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Biodiversty and math on TV

TV news enterview shows SCG's research


by IFSC-Assessoria de Imprensa

Computer Science

A team of researchers at IFSC at the University of São Paulo is working on the development and improvement of a new encryption system based on chaos theory, more efficient than conventional methods which could offer better security for online financial transactions, for instances, with the advantage of operating at high speed even on devices with limited hardware and low processing capacity.

A bit of history

Alan Turing, an English mathematician and computer scientist, widely considered to be the father of computer science, set the first breach to the historical development of cryptographic systems and artificial intelligence. Turing was a pioneer in the exploration of nonlinear dynamics systems since early decades of the twentieth century, Turing though about a mathematical methodology called cellular automata --- a set of separate entities that interact with each other, performing some specific tasks. Thus, this method is rather linked to nature, but can also be approached from the viewpoint of pure mathematics(as the two approaches proposed by Turing).

In the 80's Stephen Wolfram, works in the development of software for solving issues in various fields of knowledge, Wolfram devoted much of his life to research the methodology proposed by Turing, indicating the possibility that all random processes of the Universe can be generated by cellular automata.


Generation of random numbers, has numerous applications in science, from solutions for experiments in physics to technology security - cryptography. The proposed research project is a new use of cellular automata, as a generator of very strong pseudo-random numbers, and consequently a strong encryption. The advantage of this encryption system is its speed of processing, as well as the easiness to be implemented in mobile phones or hardware devices with lower capacity. "We have a system that can be implemented in hardware because it is not a heavy algorithm" explains Odemir Bruno, professor at the Interdisciplinary Computing Group of the IFSC and responsible for developing of the project.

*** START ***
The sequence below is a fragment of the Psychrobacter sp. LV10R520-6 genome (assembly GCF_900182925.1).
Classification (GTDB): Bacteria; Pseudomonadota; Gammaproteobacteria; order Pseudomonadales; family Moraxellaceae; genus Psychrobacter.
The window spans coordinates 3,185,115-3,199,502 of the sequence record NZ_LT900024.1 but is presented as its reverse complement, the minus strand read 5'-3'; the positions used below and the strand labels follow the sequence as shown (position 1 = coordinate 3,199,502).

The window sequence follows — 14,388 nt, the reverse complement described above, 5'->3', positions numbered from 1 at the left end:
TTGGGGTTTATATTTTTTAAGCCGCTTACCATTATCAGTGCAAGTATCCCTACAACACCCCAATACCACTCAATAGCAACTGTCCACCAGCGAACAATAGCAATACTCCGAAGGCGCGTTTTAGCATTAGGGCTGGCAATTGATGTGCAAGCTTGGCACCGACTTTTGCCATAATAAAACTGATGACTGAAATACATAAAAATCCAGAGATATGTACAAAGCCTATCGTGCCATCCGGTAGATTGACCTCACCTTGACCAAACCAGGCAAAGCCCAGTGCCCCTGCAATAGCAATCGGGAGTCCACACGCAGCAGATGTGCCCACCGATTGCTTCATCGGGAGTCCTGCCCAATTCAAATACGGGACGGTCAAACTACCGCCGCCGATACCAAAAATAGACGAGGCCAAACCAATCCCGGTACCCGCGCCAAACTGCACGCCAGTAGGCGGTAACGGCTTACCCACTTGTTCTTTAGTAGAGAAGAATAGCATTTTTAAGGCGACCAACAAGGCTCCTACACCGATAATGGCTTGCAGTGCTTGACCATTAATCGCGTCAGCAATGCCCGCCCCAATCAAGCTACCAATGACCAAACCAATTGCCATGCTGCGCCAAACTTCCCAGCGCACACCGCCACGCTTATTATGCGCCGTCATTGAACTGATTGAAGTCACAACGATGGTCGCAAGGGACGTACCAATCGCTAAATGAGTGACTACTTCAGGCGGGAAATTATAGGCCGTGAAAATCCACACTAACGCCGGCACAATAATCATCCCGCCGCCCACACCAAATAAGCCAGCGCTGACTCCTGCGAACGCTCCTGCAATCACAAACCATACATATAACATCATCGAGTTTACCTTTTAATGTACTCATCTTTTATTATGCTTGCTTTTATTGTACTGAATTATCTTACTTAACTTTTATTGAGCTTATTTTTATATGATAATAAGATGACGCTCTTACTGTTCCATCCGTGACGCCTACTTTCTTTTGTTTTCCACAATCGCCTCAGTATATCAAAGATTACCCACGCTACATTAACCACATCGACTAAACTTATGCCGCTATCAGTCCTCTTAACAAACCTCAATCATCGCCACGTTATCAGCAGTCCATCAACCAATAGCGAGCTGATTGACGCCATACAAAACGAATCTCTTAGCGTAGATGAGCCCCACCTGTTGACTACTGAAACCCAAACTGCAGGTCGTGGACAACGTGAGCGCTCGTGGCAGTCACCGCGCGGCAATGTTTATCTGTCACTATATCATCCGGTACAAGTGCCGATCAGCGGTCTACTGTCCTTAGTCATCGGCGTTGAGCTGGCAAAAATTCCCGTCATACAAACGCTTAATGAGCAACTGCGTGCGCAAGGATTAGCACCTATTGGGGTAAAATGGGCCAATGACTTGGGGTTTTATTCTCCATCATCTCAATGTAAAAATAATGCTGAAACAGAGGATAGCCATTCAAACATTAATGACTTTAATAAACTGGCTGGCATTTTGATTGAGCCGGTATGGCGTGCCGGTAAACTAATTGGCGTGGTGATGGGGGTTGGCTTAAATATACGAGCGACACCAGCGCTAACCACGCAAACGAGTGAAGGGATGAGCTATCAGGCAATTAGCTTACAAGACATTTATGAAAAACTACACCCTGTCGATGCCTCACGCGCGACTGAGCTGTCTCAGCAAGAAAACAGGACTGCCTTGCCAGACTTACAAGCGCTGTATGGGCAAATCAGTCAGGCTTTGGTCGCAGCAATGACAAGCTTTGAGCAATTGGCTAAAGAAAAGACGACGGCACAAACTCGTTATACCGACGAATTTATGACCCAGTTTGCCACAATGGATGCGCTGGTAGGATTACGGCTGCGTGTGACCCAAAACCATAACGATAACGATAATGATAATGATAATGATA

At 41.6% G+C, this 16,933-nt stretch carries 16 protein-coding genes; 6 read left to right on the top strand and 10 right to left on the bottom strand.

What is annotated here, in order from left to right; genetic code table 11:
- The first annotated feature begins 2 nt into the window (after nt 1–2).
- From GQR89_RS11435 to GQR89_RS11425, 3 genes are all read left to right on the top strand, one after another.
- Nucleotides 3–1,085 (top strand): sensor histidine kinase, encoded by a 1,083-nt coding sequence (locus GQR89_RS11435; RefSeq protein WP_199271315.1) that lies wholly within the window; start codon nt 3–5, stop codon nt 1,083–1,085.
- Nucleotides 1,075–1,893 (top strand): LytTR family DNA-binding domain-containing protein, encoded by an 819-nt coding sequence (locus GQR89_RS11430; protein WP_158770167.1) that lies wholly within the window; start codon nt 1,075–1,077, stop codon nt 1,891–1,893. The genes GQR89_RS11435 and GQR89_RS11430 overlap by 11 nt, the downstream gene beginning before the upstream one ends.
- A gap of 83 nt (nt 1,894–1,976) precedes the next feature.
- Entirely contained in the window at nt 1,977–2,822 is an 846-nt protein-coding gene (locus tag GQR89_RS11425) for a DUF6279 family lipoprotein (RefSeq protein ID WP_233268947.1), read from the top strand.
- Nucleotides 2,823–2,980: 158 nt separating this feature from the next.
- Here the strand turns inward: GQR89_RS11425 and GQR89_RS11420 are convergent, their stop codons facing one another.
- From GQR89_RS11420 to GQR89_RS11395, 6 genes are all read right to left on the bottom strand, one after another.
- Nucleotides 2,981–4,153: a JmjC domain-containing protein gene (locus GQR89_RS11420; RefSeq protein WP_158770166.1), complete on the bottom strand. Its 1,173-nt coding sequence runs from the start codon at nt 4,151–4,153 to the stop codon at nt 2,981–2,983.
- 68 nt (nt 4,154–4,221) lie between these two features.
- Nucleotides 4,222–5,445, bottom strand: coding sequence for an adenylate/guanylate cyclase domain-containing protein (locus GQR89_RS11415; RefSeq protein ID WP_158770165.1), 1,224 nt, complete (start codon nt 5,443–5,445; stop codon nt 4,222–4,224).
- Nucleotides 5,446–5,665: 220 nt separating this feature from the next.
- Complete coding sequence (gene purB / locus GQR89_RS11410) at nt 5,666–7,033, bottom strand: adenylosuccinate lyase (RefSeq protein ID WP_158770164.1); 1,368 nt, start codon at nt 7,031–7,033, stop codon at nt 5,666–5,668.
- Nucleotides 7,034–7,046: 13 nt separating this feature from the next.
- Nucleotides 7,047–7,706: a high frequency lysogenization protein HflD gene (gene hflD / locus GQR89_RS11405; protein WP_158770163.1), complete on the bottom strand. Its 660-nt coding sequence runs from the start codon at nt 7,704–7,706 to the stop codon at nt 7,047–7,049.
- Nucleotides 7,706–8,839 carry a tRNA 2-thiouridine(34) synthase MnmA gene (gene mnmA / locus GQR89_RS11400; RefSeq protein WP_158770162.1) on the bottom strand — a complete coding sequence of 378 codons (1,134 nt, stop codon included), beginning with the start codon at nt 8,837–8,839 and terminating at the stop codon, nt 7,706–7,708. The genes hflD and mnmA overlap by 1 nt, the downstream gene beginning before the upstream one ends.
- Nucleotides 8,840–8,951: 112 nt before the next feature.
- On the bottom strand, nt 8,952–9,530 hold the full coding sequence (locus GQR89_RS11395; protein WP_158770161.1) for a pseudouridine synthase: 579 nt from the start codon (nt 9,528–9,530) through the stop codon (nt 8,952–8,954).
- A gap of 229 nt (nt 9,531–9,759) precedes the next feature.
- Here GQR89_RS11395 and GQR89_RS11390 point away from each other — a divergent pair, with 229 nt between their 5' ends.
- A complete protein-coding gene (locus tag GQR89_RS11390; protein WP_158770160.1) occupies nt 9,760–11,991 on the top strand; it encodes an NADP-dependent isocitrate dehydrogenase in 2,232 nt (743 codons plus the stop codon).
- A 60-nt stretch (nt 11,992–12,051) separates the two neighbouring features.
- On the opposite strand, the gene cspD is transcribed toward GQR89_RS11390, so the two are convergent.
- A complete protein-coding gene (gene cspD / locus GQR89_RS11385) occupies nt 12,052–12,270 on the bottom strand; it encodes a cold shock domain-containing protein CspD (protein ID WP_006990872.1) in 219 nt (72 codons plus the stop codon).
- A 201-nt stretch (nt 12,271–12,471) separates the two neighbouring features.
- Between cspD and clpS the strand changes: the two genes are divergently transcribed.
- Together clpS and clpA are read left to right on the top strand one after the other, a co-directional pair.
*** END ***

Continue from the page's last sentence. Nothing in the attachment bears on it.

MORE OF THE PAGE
In general, the main benefit of this development is the promise of better security in banking and commerce via Internet, which brings to mind a similar project by the same researchers, published in 2010, which gained notoriety for combining an innovative way to traditional method of encryption to chaos theory. "Somehow, we see an ongoing battle between those who generate encryption and those who break this encryption, so we need to be ahead in constantly development of new methods".

But this time hackers and virtual spies will have less chances against the security device. According to the researcher, to decode the message generated by the device, it would be necessary to use an identical chaotic-system to that used to encode at first.

"The chance of this system to be broken is infinitely smaller than the chance of breaking conventional passwords we use today on internet, because the number of combinations used to generate one specific pattern coding is much larger than the possible combinations with traditional methods , which are based on more basic arithmetic and mathematics" he says. In fact, many researchers affirm that sending a message superimposed by a chaotic signal and then encrypted, will result a random encryption and essentially impossible to be distinguished from natural randomness.

The method developed by the team of researchers at IFSC is a potential way to turn essentially any type of data into an unreadable manner. "We can encrypt a photograph, film, text, an HD ... actually, we can encrypt anything,".

The paper, written by Marina Jeaneth Machicao, G. Anderson Marco and Odemir Bruno, can be accessed in full here.


Chaos theory, or nonlinear science, is more present in our lives and surrounds than we can imagine. Nature itself can be modeled as a cellular automaton, because the biological function of living beings occurs through cell interaction that can be seen as individuals, when taken together, for example, give origin to a leaf or some organ of the human body. Fractals, geometrical objects that can be divided into identical or similar parts to the original object, play an important part of investigation to researchers, which can be found in nature in several forms, e.g., from the tail of a peacock, the shape of a cauliflower and, the fragmented coast of countries such as England.

"Nature takes mathematical methods that we, scientists, could develop only near the seventies. Many natural phenomena can be explained more accurate through the chaos theory, from functioning of living things to the way nature generates certain random phenomena" explains Odemir. The team of the IFSC uses this theory in both senses: in the composition of complex structures of living beings - is developed a software for the plants recognition (which can better understand here) - and in the case of random phenomena, an innovative way of encoding data.